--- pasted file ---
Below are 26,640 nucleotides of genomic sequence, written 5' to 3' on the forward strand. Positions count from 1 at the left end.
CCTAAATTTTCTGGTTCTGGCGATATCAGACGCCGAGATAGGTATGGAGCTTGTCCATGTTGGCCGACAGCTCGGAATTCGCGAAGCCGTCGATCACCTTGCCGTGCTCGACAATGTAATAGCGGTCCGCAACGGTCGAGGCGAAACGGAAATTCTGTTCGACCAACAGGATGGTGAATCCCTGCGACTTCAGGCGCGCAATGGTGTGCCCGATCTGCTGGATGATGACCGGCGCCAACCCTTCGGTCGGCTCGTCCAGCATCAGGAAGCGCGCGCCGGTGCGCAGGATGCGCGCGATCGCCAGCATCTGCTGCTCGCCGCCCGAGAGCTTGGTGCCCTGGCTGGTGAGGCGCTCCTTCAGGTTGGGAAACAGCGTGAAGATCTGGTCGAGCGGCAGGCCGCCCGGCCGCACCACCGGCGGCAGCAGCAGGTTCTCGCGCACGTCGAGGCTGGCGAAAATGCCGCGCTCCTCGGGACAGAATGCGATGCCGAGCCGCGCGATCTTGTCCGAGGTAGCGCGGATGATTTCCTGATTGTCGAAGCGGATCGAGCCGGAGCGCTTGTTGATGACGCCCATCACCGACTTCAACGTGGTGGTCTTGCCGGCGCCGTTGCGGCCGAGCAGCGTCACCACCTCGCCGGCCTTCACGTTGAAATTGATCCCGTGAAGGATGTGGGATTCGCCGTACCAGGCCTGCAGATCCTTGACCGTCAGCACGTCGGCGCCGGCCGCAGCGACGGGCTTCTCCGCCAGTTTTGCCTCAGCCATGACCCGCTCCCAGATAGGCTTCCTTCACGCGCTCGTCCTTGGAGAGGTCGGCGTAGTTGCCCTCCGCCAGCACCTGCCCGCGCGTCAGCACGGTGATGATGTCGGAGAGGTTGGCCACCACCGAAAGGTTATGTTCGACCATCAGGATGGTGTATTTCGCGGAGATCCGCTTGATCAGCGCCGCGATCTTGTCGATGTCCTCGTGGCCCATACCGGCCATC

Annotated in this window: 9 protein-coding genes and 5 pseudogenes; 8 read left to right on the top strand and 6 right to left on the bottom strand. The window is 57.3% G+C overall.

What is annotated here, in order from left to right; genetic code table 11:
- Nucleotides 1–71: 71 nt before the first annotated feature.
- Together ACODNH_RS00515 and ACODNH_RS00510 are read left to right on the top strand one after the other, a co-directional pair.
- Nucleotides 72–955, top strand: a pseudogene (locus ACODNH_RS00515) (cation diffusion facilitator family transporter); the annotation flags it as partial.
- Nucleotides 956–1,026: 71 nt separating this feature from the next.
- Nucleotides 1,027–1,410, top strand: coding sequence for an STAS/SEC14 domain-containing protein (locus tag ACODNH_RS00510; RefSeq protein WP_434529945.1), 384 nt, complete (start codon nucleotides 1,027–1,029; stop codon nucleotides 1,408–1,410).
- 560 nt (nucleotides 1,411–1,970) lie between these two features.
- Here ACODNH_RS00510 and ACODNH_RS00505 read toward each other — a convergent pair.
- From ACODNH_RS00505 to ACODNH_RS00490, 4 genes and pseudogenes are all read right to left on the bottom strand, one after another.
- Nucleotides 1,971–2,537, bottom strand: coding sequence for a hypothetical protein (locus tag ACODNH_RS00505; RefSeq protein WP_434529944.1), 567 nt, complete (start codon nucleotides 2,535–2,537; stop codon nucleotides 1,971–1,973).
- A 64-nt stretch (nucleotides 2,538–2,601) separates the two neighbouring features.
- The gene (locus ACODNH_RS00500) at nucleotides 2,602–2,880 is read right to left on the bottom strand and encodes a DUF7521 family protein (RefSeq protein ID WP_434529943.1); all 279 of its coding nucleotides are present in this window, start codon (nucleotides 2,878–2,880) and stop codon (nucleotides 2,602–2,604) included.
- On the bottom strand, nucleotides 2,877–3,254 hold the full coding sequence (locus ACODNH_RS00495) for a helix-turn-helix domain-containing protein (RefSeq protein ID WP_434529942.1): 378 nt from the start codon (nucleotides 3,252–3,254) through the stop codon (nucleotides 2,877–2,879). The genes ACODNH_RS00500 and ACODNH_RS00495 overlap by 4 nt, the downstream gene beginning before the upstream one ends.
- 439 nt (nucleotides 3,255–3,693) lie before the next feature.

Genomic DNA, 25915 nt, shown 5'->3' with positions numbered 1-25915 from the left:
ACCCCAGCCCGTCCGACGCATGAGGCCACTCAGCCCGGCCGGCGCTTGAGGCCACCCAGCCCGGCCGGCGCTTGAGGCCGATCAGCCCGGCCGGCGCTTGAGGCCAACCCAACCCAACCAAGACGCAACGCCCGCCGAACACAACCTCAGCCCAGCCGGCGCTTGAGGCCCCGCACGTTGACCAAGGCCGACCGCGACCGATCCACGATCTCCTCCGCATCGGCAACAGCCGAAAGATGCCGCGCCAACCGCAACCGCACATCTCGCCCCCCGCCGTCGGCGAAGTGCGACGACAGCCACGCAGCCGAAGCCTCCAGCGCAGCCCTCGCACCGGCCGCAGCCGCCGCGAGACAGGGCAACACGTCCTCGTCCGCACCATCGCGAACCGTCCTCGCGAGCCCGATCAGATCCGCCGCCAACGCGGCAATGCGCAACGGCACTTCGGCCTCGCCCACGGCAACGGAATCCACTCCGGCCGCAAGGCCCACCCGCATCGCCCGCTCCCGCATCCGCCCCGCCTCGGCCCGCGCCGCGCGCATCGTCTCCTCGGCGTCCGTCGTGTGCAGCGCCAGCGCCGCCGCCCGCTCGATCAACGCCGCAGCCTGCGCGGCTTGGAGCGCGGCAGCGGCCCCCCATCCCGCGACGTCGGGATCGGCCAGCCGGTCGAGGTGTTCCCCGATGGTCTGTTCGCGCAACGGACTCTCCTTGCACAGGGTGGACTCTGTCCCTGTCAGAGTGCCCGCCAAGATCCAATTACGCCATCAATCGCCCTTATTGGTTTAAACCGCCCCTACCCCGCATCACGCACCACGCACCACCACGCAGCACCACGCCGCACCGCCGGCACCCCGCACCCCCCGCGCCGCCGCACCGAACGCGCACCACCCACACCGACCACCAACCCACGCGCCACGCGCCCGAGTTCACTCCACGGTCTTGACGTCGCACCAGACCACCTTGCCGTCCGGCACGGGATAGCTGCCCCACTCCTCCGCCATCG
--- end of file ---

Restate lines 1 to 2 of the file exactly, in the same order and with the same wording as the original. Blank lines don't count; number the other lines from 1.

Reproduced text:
Below are 26,640 nucleotides of genomic sequence, written 5' to 3' on the forward strand. Positions count from 1 at the left end.
CCTAAATTTTCTGGTTCTGGCGATATCAGACGCCGAGATAGGTATGGAGCTTGTCCATGTTGGCCGACAGCTCGGAATTCGCGAAGCCGTCGATCACCTTGCCGTGCTCGACAATGTAATAGCGGTCCGCAACGGTCGAGGCGAAACGGAAATTCTGTTCGACCAACAGGATGGTGAATCCCTGCGACTTCAGGCGCGCAATGGTGTGCCCGATCTGCTGGATGATGACCGGCGCCAACCCTTCGGTCGGCTCGTCCAGCATCAGGAAGCGCGCGCCGGTGCGCAGGATGCGCGCGATCGCCAGCATCTGCTGCTCGCCGCCCGAGAGCTTGGTGCCCTGGCTGGTGAGGCGCTCCTTCAGGTTGGGAAACAGCGTGAAGATCTGGTCGAGCGGCAGGCCGCCCGGCCGCACCACCGGCGGCAGCAGCAGGTTCTCGCGCACGTCGAGGCTGGCGAAAATGCCGCGCTCCTCGGGACAGAATGCGATGCCGAGCCGCGCGATCTTGTCCGAGGTAGCGCGGATGATTTCCTGATTGTCGAAGCGGATCGAGCCGGAGCGCTTGTTGATGACGCCCATCACCGACTTCAACGTGGTGGTCTTGCCGGCGCCGTTGCGGCCGAGCAGCGTCACCACCTCGCCGGCCTTCACGTTGAAATTGATCCCGTGAAGGATGTGGGATTCGCCGTACCAGGCCTGCAGATCCTTGACCGTCAGCACGTCGGCGCCGGCCGCAGCGACGGGCTTCTCCGCCAGTTTTGCCTCAGCCATGACCCGCTCCCAGATAGGCTTCCTTCACGCGCTCGTCCTTGGAGAGGTCGGCGTAGTTGCCCTCCGCCAGCACCTGCCCGCGCGTCAGCACGGTGATGATGTCGGAGAGGTTGGCCACCACCGAAAGGTTATGTTCGACCATCAGGATGGTGTATTTCGCGGAGATCCGCTTGATCAGCGCCGCGATCTTGTCGATGTCCTCGTGGCCCATACCGGCCATC